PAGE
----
Charter CEO Chris Winfrey Dismisses FWA as ‘Cellphone Internet’

 Charter CEO Chris Winfrey at SCTE Cable-Tec Expo General Session.
Charter CEO Chris Winfrey at SCTE Cable-Tec Expo General Session.
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Charter Communications CEO Christopher Winfrey came out swinging against cable's fast-emerging fixed wireless access competition at a Morgan Stanley investor conference Wednesday, repeatedly calling the technology an “inferior product” and labeling it several times as “cellphone internet.”

“That’s what it is — cellphone internet,” Winfrey declared repeatedly, noting the cable industry “needs to do a better job of marketing” against its fast-rising wireless competitors. (You can access a replay of Winfrey's Morgan Stanley appearance here.)

"We need to articulate to the customer that the reason you're getting that incrementally low price point [on FWA] is because you're overpaying on your wireless line," he explained.

Also read: Wireless Org Says Cable Lobbyists Are Trying To Block Allocation of 5G Spectrum To Stymie FWA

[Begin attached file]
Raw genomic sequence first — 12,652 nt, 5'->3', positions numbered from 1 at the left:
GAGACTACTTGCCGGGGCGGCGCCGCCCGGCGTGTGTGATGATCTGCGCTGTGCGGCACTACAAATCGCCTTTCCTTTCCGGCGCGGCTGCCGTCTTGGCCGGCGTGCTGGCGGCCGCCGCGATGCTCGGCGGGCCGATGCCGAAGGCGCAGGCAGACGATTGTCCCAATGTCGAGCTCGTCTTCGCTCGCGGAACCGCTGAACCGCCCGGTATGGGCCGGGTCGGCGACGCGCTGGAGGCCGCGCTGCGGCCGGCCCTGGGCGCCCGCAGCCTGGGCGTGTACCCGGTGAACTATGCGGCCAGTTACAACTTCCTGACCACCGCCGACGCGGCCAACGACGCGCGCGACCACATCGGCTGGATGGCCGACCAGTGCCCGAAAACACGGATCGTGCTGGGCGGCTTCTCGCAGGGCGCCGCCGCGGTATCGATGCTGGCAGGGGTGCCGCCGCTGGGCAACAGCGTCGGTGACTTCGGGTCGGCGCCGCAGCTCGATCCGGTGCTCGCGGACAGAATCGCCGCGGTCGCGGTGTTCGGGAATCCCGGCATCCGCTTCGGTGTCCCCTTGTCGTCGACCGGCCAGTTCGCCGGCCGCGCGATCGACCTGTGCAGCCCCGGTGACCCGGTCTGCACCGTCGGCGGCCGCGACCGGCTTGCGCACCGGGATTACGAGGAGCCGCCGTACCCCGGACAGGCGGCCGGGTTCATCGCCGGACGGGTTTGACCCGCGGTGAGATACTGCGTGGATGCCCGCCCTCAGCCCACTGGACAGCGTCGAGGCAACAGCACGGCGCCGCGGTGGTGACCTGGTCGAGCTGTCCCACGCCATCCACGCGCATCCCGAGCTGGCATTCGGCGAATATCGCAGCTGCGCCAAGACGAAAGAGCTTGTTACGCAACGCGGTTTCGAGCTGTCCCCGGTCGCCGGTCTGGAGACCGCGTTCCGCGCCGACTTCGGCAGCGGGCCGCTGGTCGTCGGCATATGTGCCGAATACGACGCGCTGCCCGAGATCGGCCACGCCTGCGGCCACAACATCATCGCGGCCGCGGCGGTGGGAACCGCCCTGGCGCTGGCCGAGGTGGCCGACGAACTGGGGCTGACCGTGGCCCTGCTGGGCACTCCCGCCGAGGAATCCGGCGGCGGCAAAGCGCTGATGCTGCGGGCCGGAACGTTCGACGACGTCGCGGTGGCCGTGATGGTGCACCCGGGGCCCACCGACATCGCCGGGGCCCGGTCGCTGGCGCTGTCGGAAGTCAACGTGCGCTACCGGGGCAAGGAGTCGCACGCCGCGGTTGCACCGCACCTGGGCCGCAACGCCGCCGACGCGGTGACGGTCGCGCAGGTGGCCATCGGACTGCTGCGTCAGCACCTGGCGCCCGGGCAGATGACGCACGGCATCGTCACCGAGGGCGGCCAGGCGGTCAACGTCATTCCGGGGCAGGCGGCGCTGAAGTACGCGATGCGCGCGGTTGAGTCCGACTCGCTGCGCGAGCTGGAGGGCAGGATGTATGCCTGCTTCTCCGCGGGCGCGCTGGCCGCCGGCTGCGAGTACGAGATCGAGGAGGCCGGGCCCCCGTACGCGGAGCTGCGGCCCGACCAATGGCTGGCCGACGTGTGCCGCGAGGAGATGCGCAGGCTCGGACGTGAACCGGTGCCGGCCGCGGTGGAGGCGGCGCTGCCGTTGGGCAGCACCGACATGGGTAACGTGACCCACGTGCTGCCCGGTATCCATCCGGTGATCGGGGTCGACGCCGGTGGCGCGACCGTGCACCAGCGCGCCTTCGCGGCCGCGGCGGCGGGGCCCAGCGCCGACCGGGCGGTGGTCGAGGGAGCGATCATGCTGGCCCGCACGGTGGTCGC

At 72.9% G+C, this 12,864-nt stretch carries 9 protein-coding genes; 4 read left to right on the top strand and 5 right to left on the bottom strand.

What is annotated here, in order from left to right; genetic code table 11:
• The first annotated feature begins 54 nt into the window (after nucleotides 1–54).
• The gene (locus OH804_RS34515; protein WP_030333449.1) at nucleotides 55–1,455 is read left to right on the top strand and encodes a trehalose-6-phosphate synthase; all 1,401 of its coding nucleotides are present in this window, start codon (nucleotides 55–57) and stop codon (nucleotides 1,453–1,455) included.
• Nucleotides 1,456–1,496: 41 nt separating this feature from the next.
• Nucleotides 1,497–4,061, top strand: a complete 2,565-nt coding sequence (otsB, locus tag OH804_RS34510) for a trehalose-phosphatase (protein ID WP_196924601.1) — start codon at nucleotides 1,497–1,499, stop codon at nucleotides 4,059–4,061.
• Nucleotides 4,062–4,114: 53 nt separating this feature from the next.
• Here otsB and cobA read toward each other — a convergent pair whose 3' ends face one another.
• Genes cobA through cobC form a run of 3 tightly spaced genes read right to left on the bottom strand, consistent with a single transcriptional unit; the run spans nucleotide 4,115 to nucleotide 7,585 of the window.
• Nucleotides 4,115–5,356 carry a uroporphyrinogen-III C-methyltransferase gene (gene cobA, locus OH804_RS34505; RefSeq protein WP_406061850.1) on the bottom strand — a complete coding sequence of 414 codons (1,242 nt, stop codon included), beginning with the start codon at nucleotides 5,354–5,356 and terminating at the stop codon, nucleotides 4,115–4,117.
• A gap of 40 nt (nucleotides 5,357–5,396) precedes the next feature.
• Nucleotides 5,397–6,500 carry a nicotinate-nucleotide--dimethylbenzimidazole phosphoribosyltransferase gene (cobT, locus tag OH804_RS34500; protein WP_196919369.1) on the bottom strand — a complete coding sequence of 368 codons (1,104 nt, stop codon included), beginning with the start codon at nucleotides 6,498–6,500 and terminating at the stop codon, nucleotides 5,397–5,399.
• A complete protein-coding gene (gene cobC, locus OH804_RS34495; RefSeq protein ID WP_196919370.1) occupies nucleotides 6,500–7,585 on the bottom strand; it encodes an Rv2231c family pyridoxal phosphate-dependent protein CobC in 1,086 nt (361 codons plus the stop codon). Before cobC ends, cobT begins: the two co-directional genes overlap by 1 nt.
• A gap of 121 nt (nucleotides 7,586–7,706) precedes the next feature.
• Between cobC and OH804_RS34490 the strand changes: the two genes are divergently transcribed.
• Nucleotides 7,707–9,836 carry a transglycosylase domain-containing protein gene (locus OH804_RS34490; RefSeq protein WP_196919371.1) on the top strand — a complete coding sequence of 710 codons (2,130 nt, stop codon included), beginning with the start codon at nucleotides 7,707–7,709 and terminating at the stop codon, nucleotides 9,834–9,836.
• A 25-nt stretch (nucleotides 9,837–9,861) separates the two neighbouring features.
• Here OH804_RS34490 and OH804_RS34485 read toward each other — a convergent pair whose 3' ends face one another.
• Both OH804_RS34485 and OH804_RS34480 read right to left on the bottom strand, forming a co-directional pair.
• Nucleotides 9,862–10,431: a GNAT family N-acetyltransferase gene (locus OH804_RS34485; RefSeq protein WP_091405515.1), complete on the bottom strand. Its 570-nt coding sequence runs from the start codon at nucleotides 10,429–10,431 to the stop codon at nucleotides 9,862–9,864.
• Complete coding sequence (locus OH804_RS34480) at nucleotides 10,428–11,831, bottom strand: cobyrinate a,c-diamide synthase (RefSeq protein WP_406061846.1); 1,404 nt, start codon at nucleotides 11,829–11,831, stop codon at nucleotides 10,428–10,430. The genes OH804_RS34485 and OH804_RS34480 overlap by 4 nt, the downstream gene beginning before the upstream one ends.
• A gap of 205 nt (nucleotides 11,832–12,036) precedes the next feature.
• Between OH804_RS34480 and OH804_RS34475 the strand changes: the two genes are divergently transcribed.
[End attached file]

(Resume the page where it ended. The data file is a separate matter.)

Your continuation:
After launching their respective FWA platforms in 2021, T-Mobile and Verizon Communications have come to dominate customer additions for home internet service.

“We’re in a lull right now from a net adds perspective,” Winfrey said, noting that consumers are moving less and that there's still a hangover from the massive uptake of high-speed internet service during the pandemic.

And there’s new competition from FWA.

“Any time you have a new competitor inside a marketplace, you're going to see disruption,” Winfrey said.

Meanwhile, the Charter CEO was also asked about the so-called Spulu joint streaming venture announced recently by Disney, Fox and Warner Bros. Discovery.

“We don't have a lot of the details, and I'm not sure the deal is final, but whether it’s 60% or 65% of sports content, I'm not sure it scratches the itch of the sports fanatic,” Winfrey said.

In any case, he added: “You have three of the largest programmers who have decided that genre-based packaging is the way to go. I agree with that. We've been saying that for several decades. And when you step back, it's an admission from programmers that that’s the way to go … And I fully expect that we’ll have the ability to distribute content in the same way.”